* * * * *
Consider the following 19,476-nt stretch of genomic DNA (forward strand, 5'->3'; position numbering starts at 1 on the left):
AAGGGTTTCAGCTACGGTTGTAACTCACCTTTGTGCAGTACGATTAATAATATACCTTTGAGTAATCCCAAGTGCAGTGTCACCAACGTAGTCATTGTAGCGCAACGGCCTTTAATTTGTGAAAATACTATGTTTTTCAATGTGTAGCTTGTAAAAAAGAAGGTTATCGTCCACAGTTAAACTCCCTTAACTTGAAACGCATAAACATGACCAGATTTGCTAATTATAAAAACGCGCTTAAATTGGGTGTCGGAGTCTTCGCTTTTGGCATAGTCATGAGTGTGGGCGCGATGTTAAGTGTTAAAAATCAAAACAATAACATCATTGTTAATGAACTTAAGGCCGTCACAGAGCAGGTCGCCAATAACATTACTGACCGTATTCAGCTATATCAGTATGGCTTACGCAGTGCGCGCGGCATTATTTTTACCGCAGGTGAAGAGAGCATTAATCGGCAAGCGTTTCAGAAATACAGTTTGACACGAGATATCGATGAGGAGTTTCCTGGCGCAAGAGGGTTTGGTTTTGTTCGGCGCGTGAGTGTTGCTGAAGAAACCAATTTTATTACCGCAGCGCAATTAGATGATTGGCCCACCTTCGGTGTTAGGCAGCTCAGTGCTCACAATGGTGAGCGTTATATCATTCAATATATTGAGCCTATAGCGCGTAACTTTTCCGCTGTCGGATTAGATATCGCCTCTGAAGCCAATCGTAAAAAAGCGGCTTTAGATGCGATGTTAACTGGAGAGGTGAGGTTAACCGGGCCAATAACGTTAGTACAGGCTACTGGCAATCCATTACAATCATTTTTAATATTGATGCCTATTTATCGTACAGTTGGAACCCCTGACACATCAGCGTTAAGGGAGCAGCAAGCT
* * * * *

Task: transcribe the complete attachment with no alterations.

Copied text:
Consider the following 19,476-nt stretch of genomic DNA (forward strand, 5'->3'; position numbering starts at 1 on the left):
AAGGGTTTCAGCTACGGTTGTAACTCACCTTTGTGCAGTACGATTAATAATATACCTTTGAGTAATCCCAAGTGCAGTGTCACCAACGTAGTCATTGTAGCGCAACGGCCTTTAATTTGTGAAAATACTATGTTTTTCAATGTGTAGCTTGTAAAAAAGAAGGTTATCGTCCACAGTTAAACTCCCTTAACTTGAAACGCATAAACATGACCAGATTTGCTAATTATAAAAACGCGCTTAAATTGGGTGTCGGAGTCTTCGCTTTTGGCATAGTCATGAGTGTGGGCGCGATGTTAAGTGTTAAAAATCAAAACAATAACATCATTGTTAATGAACTTAAGGCCGTCACAGAGCAGGTCGCCAATAACATTACTGACCGTATTCAGCTATATCAGTATGGCTTACGCAGTGCGCGCGGCATTATTTTTACCGCAGGTGAAGAGAGCATTAATCGGCAAGCGTTTCAGAAATACAGTTTGACACGAGATATCGATGAGGAGTTTCCTGGCGCAAGAGGGTTTGGTTTTGTTCGGCGCGTGAGTGTTGCTGAAGAAACCAATTTTATTACCGCAGCGCAATTAGATGATTGGCCCACCTTCGGTGTTAGGCAGCTCAGTGCTCACAATGGTGAGCGTTATATCATTCAATATATTGAGCCTATAGCGCGTAACTTTTCCGCTGTCGGATTAGATATCGCCTCTGAAGCCAATCGTAAAAAAGCGGCTTTAGATGCGATGTTAACTGGAGAGGTGAGGTTAACCGGGCCAATAACGTTAGTACAGGCTACTGGCAATCCATTACAATCATTTTTAATATTGATGCCTATTTATCGTACAGTTGGAACCCCTGACACATCAGCGTTAAGGGAGCAGCAAGCT